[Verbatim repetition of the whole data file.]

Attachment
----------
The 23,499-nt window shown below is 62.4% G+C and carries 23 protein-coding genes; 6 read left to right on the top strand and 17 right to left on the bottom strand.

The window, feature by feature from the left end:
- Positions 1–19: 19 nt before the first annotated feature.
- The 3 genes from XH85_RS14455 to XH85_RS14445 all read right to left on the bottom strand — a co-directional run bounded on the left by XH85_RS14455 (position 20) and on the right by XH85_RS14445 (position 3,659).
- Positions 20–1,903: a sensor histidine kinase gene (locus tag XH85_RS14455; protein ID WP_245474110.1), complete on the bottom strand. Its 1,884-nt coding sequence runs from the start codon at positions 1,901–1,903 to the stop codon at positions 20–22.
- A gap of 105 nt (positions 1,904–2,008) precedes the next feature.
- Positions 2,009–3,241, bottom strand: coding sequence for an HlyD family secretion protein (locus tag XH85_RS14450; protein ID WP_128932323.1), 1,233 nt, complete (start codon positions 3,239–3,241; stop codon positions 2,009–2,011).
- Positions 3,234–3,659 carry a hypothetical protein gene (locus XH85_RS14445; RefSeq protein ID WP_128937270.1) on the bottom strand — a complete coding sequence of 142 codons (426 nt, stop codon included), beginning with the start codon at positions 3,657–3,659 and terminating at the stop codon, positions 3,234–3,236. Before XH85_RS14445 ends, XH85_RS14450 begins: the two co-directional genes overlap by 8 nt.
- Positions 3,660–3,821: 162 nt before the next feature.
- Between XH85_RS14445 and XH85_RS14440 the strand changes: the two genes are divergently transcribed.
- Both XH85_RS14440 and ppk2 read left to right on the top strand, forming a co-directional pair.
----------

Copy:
The 23,499-nt window shown below is 62.4% G+C and carries 23 protein-coding genes; 6 read left to right on the top strand and 17 right to left on the bottom strand.

The window, feature by feature from the left end:
- Positions 1–19: 19 nt before the first annotated feature.
- The 3 genes from XH85_RS14455 to XH85_RS14445 all read right to left on the bottom strand — a co-directional run bounded on the left by XH85_RS14455 (position 20) and on the right by XH85_RS14445 (position 3,659).
- Positions 20–1,903: a sensor histidine kinase gene (locus tag XH85_RS14455; protein ID WP_245474110.1), complete on the bottom strand. Its 1,884-nt coding sequence runs from the start codon at positions 1,901–1,903 to the stop codon at positions 20–22.
- A gap of 105 nt (positions 1,904–2,008) precedes the next feature.
- Positions 2,009–3,241, bottom strand: coding sequence for an HlyD family secretion protein (locus tag XH85_RS14450; protein ID WP_128932323.1), 1,233 nt, complete (start codon positions 3,239–3,241; stop codon positions 2,009–2,011).
- Positions 3,234–3,659 carry a hypothetical protein gene (locus XH85_RS14445; RefSeq protein ID WP_128937270.1) on the bottom strand — a complete coding sequence of 142 codons (426 nt, stop codon included), beginning with the start codon at positions 3,657–3,659 and terminating at the stop codon, positions 3,234–3,236. Before XH85_RS14445 ends, XH85_RS14450 begins: the two co-directional genes overlap by 8 nt.
- Positions 3,660–3,821: 162 nt before the next feature.
- Between XH85_RS14445 and XH85_RS14440 the strand changes: the two genes are divergently transcribed.
- Both XH85_RS14440 and ppk2 read left to right on the top strand, forming a co-directional pair.